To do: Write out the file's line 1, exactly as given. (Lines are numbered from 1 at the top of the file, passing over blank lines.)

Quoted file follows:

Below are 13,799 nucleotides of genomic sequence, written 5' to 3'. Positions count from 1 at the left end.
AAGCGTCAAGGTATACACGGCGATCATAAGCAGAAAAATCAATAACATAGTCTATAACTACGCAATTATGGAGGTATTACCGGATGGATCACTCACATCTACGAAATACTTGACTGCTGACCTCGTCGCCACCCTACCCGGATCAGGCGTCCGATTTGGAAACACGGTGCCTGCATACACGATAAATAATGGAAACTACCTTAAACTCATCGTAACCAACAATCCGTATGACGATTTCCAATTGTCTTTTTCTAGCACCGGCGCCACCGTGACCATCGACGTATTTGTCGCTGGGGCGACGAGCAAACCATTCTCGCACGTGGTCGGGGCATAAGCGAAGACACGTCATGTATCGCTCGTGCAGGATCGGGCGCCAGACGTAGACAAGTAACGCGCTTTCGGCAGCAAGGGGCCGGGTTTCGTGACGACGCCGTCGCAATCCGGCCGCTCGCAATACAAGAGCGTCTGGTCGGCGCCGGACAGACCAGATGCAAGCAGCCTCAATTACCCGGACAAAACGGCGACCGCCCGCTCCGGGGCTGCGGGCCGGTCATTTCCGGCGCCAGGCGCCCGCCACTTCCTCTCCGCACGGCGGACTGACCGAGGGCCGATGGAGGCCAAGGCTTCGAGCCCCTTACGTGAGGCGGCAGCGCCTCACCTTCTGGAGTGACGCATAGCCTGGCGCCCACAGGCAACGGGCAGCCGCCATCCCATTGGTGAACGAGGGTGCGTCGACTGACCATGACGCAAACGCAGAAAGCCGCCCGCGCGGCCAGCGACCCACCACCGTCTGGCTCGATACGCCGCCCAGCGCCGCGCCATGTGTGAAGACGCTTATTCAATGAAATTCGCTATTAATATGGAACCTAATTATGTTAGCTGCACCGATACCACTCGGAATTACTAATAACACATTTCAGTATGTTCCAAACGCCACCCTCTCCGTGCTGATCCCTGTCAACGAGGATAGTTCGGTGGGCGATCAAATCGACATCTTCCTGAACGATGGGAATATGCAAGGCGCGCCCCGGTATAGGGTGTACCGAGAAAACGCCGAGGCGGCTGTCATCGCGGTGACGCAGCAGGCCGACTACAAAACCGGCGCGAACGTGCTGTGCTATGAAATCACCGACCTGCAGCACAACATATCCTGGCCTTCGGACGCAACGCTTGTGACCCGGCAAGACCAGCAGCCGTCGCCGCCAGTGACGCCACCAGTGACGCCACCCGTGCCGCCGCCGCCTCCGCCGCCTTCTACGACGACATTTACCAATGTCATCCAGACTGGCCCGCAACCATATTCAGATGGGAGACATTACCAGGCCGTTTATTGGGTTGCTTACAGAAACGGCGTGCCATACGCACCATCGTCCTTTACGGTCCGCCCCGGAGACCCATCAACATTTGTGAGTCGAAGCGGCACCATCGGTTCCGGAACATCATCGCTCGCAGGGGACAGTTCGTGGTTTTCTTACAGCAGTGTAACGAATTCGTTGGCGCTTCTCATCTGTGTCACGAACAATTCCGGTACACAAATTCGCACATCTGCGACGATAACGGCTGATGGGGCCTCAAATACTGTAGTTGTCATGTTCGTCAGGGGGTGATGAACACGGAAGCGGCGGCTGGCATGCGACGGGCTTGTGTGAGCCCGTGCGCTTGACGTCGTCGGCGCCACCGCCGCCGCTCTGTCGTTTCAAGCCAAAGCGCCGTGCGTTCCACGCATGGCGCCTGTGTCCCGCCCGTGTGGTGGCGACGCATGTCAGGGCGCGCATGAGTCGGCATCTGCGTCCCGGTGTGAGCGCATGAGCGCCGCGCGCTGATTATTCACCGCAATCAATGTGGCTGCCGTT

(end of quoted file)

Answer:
Below are 13,799 nucleotides of genomic sequence, written 5' to 3'. Positions count from 1 at the left end.